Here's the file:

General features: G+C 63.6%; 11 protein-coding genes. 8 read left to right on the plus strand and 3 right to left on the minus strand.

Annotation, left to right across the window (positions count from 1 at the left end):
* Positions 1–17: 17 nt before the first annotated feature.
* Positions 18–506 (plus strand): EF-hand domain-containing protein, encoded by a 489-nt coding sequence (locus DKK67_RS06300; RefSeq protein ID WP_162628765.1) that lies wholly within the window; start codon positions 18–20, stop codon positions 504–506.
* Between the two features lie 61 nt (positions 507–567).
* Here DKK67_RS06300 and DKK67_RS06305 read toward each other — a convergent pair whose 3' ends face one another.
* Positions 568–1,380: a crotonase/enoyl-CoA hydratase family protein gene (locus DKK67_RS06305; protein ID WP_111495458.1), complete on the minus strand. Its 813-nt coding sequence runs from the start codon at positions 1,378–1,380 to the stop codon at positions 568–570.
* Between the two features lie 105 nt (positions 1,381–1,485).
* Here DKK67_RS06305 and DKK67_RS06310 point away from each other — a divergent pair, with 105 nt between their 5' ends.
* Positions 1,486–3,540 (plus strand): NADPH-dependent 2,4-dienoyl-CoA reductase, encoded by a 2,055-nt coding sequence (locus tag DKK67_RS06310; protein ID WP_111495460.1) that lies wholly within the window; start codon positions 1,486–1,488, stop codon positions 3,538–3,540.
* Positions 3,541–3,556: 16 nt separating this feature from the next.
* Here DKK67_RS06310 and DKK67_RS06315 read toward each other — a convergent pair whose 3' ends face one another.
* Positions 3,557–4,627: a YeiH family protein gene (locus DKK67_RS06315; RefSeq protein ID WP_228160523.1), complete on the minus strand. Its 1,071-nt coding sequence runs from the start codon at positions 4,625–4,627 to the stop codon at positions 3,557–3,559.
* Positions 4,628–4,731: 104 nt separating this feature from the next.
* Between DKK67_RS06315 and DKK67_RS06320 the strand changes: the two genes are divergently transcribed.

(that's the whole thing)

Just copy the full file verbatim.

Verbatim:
General features: G+C 63.6%; 11 protein-coding genes. 8 read left to right on the plus strand and 3 right to left on the minus strand.

Annotation, left to right across the window (positions count from 1 at the left end):
* Positions 1–17: 17 nt before the first annotated feature.
* Positions 18–506 (plus strand): EF-hand domain-containing protein, encoded by a 489-nt coding sequence (locus DKK67_RS06300; RefSeq protein ID WP_162628765.1) that lies wholly within the window; start codon positions 18–20, stop codon positions 504–506.
* Between the two features lie 61 nt (positions 507–567).
* Here DKK67_RS06300 and DKK67_RS06305 read toward each other — a convergent pair whose 3' ends face one another.
* Positions 568–1,380: a crotonase/enoyl-CoA hydratase family protein gene (locus DKK67_RS06305; protein ID WP_111495458.1), complete on the minus strand. Its 813-nt coding sequence runs from the start codon at positions 1,378–1,380 to the stop codon at positions 568–570.
* Between the two features lie 105 nt (positions 1,381–1,485).
* Here DKK67_RS06305 and DKK67_RS06310 point away from each other — a divergent pair, with 105 nt between their 5' ends.
* Positions 1,486–3,540 (plus strand): NADPH-dependent 2,4-dienoyl-CoA reductase, encoded by a 2,055-nt coding sequence (locus tag DKK67_RS06310; protein ID WP_111495460.1) that lies wholly within the window; start codon positions 1,486–1,488, stop codon positions 3,538–3,540.
* Positions 3,541–3,556: 16 nt separating this feature from the next.
* Here DKK67_RS06310 and DKK67_RS06315 read toward each other — a convergent pair whose 3' ends face one another.
* Positions 3,557–4,627: a YeiH family protein gene (locus DKK67_RS06315; RefSeq protein ID WP_228160523.1), complete on the minus strand. Its 1,071-nt coding sequence runs from the start codon at positions 4,625–4,627 to the stop codon at positions 3,557–3,559.
* Positions 4,628–4,731: 104 nt separating this feature from the next.
* Between DKK67_RS06315 and DKK67_RS06320 the strand changes: the two genes are divergently transcribed.